Revard’s poems are more like those of Seamus Heaney than those of Paul Muldoon – more like Robert Frost than Wallace Stevens, more like Mark Twain than Henry James. They are true stories, some from time on the Osage Reservation during Dust Bowl days, some from the Isle of Skye in Hippie Time, others from Creation Time in Las Vegas with Trickster, at the Hotel Empire in Manhattan with Dante, under dragons flying over St. Louis, dodging bullets while stealing watermelons, listening to humpbacked whales and wine-throated hummingbirds in Bellagio, parading with the Veterans of Foreign Wars to publicize some powwow in the old Indian-fighter headquarters at Jefferson Barracks on the Mississippi, sitting with Ponca cousins in a bar and hoping not to get shot after the occupation of Wounded Knee. The reason for every poem in this marvellous selection is to invite readers into its personal, familial, communal space to feast with the Ponca people and Revard on whatever they have on the table. These poems are all for having some kind of good time together, and the more the merrier.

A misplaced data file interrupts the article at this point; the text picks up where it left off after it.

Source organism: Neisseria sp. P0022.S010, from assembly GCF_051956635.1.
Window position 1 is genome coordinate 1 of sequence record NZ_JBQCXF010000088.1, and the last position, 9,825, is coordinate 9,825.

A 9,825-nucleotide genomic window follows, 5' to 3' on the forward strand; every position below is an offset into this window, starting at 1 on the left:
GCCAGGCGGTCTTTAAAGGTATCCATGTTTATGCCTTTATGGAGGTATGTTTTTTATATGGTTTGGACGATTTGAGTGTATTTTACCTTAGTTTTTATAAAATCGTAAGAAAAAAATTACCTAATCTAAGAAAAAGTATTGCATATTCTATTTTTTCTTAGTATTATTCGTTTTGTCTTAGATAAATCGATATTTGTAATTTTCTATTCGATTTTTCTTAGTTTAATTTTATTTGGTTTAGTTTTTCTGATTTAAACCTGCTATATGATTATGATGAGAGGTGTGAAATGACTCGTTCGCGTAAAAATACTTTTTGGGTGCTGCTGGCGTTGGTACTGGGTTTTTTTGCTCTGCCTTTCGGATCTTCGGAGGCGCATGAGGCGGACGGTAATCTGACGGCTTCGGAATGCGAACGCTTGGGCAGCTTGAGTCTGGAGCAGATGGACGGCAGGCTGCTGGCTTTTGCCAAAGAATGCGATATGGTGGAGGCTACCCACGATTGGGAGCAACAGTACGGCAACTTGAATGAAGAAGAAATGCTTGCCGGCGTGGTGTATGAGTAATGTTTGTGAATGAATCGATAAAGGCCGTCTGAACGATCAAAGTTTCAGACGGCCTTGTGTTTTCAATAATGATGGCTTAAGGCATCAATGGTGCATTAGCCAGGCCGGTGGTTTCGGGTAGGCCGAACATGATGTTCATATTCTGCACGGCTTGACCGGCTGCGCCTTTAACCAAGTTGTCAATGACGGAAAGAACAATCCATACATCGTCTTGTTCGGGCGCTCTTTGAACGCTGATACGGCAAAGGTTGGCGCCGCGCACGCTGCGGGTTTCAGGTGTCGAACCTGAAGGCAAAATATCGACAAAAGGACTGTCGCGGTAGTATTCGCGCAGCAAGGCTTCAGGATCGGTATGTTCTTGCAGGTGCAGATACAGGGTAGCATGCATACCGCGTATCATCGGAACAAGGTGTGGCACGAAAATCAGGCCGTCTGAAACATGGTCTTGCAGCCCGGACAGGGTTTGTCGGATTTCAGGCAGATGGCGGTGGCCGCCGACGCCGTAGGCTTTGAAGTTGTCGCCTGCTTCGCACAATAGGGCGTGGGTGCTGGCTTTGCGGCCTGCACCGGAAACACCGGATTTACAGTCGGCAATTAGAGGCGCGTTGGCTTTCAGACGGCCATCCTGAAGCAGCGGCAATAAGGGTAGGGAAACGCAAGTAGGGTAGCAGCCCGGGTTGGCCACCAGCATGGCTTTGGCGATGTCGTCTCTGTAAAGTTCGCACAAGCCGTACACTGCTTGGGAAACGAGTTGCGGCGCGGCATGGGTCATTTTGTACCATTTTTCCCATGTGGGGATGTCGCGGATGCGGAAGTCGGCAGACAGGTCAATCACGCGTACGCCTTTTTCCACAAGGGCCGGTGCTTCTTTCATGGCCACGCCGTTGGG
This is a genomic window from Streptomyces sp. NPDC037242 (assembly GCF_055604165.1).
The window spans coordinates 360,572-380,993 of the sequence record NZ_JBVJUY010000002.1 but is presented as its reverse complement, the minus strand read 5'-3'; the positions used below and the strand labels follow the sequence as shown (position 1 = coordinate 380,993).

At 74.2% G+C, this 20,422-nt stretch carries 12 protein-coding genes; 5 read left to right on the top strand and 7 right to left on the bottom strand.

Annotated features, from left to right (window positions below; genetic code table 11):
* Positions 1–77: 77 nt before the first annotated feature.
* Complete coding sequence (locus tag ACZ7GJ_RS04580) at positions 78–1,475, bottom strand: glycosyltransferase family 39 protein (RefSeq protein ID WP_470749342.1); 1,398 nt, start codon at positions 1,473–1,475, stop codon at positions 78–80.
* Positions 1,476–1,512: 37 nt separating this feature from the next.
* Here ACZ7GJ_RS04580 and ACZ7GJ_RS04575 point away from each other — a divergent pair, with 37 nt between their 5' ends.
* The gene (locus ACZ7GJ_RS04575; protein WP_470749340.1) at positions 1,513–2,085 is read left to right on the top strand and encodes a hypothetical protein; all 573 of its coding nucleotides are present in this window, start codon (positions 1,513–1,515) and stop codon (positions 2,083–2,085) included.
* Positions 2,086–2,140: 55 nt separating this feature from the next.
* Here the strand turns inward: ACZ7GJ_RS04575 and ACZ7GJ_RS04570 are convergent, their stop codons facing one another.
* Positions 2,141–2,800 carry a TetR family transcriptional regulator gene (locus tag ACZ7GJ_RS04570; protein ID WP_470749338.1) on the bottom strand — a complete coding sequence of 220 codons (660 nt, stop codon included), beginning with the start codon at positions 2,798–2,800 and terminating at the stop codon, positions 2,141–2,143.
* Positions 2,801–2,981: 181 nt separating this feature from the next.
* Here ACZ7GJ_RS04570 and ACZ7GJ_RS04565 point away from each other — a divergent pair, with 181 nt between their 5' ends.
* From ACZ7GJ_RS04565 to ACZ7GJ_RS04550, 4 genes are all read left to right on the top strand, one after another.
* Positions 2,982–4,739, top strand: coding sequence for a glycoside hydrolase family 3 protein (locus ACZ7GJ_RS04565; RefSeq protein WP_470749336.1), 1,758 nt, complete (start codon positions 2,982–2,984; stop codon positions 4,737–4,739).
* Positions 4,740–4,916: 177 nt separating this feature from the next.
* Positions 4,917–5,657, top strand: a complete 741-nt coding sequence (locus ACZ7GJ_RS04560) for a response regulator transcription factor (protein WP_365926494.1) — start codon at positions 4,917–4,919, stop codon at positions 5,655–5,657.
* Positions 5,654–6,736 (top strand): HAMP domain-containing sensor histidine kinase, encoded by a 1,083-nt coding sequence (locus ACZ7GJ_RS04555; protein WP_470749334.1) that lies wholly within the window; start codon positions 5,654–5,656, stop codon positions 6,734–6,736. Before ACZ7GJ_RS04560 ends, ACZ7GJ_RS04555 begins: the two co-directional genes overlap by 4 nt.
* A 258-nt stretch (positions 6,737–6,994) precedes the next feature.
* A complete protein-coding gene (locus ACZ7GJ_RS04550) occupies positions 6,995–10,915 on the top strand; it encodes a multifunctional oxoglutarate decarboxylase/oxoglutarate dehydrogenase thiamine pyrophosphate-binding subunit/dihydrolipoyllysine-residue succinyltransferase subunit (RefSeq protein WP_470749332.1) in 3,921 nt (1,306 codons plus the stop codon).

‘Among contemporary American poets, Carter Revard is a giant, a rare and unique writer profoundly at home in Osage tribal history and culture, in traditional English poetry, and in the urban landscape of his own country. How the Songs Come Down seems an essential book for any poetry shelf, a richly regaling trove of astonishing lyric insights and unforgettable stories.’ —X.J. Kennedy
‘I haven’t read all of How the Songs Come Down yet but I can say right now that what I’ve read is like talking and listening to Carter Revard face to face. Smiling big and nodding and laughing at the funny stuff, and frowning, too, at the hard parts. It’s fine, fine poetry, of course, but they’re stories too, you know, because we share them, and we learn from them for they sustain us and our land, culture, and community.’ —Simon J. Ortiz
‘How the Songs Come Down is a rich offering from a rich and fertile mind. Carter Revard demonstrates again that he is among the truly gifted poets writing today. The scope and variety of this work are exceptional, and the spirit of the whole is uniquely native and American. Here is something to place among the keepsakes of our literary heritage.’ —Scott Momaday
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